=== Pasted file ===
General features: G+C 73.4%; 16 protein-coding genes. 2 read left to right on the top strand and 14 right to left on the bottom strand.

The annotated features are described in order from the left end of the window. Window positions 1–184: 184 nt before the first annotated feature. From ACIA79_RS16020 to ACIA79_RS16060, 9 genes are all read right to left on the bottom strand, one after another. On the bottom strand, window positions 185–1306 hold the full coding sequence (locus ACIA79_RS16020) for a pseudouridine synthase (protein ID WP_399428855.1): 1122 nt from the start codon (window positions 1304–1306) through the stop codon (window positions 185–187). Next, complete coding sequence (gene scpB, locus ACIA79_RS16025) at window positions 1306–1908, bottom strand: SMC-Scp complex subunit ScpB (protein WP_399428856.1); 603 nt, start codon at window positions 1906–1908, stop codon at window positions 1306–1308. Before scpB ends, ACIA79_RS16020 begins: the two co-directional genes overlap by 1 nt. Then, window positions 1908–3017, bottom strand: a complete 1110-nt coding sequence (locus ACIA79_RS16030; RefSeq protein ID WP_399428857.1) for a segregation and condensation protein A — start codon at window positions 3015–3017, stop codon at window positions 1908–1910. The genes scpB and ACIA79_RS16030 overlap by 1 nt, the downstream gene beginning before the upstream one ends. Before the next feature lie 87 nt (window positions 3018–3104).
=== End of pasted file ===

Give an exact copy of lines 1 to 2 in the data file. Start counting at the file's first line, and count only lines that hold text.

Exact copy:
General features: G+C 73.4%; 16 protein-coding genes. 2 read left to right on the top strand and 14 right to left on the bottom strand.

The annotated features are described in order from the left end of the window. Window positions 1–184: 184 nt before the first annotated feature. From ACIA79_RS16020 to ACIA79_RS16060, 9 genes are all read right to left on the bottom strand, one after another. On the bottom strand, window positions 185–1306 hold the full coding sequence (locus ACIA79_RS16020) for a pseudouridine synthase (protein ID WP_399428855.1): 1122 nt from the start codon (window positions 1304–1306) through the stop codon (window positions 185–187). Next, complete coding sequence (gene scpB, locus ACIA79_RS16025) at window positions 1306–1908, bottom strand: SMC-Scp complex subunit ScpB (protein WP_399428856.1); 603 nt, start codon at window positions 1906–1908, stop codon at window positions 1306–1308. Before scpB ends, ACIA79_RS16020 begins: the two co-directional genes overlap by 1 nt. Then, window positions 1908–3017, bottom strand: a complete 1110-nt coding sequence (locus ACIA79_RS16030; RefSeq protein ID WP_399428857.1) for a segregation and condensation protein A — start codon at window positions 3015–3017, stop codon at window positions 1908–1910. The genes scpB and ACIA79_RS16030 overlap by 1 nt, the downstream gene beginning before the upstream one ends. Before the next feature lie 87 nt (window positions 3018–3104).